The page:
LONDON (AP) — Britain expelled two Belarus diplomats on Tuesday in response to the Minsk government’s decision to kick out two British envoys.
Belarusian Ambassador Maxim Yermalovich was summoned to the U.K. Foreign Office and told of the decision.
Foreign Secretary Dominic Raab said the expulsions sent a message to the authoritarian leader of Belarus, President Alexander Lukashenko, and his government “that their unjustified expulsion of British diplomats has consequences.”
Raab said the expelled British diplomats, who include Britain’s defense attache, were “legitimately observing protests” in the wake of Belarus’ disputed presidential election. He said their expulsion “is wholly unjustified,” and he accused Lukashenko was trying to “hide the oppression of his own people.”
“The U.K. will continue to hold the Belarusian authorities to account for the rigged election in August and their ongoing use of violence to suppress the Belarusian people,” Raab said in a statement.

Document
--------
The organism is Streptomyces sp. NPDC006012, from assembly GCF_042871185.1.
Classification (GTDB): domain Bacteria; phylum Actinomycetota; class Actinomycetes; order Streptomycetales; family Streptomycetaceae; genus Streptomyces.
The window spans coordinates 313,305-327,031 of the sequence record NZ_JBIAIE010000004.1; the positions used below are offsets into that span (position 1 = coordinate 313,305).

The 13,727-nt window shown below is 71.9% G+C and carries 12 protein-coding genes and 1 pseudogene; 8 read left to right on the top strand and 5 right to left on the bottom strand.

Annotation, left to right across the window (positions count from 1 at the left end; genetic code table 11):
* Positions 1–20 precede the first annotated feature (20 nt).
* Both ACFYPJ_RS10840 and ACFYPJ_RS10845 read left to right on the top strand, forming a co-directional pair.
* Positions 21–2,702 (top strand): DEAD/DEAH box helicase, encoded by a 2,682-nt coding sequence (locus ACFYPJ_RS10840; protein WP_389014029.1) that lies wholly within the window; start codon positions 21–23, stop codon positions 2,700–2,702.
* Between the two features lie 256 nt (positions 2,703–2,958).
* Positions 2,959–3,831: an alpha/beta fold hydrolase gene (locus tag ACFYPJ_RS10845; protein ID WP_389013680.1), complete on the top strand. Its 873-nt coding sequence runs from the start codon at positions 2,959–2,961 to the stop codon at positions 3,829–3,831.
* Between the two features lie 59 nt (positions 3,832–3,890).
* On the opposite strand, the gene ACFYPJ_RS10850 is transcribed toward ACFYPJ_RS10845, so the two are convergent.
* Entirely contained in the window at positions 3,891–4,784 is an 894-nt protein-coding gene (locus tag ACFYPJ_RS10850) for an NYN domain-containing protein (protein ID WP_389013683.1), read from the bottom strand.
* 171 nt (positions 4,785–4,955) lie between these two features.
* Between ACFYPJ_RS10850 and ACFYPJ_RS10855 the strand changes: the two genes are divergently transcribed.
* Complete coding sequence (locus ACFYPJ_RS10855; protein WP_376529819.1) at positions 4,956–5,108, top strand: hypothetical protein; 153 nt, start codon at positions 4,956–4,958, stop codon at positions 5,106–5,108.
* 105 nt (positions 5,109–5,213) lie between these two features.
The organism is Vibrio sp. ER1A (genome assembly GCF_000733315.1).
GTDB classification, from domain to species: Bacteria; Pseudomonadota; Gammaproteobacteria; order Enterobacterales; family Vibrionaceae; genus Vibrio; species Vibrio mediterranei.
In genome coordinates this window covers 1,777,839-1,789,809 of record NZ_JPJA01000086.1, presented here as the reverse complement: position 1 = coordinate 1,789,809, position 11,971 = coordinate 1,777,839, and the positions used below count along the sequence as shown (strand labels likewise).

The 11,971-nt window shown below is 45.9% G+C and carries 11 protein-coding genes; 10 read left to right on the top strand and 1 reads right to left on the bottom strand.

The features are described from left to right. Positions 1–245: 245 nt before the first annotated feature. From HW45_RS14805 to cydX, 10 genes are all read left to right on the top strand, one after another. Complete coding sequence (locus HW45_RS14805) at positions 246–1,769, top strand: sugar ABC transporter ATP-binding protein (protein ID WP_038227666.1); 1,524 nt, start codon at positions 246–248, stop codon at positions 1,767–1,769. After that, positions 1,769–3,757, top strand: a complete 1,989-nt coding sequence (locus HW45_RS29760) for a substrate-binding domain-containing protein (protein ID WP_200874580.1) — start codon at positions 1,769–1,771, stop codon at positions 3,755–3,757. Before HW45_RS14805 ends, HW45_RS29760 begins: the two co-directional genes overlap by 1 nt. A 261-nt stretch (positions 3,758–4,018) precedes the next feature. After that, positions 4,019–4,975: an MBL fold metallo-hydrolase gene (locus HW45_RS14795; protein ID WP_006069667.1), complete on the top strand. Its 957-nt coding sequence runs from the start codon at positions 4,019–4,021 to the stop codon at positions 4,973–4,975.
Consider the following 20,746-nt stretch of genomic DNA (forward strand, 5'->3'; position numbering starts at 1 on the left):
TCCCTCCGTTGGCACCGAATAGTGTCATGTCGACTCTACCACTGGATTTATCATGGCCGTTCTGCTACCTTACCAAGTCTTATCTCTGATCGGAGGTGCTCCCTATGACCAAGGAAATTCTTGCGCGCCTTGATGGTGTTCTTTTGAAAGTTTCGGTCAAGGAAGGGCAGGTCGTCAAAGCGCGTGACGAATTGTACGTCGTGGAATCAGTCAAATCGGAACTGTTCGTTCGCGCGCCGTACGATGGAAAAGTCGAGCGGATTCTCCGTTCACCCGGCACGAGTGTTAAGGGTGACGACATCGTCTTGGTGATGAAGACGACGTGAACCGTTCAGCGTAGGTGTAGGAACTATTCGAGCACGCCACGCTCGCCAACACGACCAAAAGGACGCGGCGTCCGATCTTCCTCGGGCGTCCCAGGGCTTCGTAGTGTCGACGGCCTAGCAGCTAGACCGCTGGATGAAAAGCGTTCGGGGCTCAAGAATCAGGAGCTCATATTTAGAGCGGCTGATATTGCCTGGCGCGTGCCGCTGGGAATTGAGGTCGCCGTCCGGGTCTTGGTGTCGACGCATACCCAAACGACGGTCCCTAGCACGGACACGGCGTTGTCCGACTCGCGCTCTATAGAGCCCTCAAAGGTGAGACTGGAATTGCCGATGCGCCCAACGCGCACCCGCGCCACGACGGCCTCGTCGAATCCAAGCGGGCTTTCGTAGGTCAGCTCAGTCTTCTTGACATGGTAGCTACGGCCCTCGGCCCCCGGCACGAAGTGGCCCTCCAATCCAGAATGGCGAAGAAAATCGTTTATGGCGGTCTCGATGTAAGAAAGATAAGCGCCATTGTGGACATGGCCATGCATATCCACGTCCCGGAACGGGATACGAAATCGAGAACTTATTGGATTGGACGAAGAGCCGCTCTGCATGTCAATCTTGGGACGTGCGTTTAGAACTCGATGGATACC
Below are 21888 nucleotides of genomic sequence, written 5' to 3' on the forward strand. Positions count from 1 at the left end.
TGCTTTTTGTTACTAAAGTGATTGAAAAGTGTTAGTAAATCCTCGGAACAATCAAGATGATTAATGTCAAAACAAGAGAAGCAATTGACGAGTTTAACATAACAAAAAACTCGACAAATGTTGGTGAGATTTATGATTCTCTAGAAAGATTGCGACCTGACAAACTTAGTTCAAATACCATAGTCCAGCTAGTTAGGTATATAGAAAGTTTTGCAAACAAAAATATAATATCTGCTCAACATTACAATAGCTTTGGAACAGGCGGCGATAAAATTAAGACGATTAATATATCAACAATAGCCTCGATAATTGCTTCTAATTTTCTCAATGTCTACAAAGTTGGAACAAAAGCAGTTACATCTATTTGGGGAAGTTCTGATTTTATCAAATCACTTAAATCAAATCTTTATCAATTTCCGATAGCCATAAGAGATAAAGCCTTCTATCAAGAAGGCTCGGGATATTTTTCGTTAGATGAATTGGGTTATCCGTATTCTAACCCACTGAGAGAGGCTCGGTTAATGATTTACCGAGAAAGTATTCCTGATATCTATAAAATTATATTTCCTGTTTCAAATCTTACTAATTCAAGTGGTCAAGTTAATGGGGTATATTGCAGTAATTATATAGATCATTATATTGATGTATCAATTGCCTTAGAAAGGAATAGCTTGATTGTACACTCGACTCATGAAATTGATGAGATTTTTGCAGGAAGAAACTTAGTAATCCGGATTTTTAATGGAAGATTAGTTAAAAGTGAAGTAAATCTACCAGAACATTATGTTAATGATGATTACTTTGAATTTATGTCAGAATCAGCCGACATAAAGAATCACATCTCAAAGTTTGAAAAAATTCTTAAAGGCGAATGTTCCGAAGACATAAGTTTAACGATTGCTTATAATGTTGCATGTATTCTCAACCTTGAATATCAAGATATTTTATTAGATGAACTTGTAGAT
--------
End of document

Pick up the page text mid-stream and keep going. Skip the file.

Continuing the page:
Belarus has seen three months of mass protests since official election results showed Lukashenko winning a sixth term with 80% of the vote.
The U.K. has called for a new election to be held and imposed sanctions on the Belarusian leader and his allies following a violent crackdown on protesters.
Raab accused Lukashenko of “a concerted campaign of harassment aimed at activists, media and now diplomats.”
“Instead of trying to bully those shining a light on his repression, Mr. Lukashenko must agree to free and fair elections and enable those responsible for violence against demonstrators to be held to account,” he said.
Lukashenko, who has suppressed opposition and independent news media since coming to power in 1994, has refused dialogue with opponents and has accused Western countries of inciting the protests.
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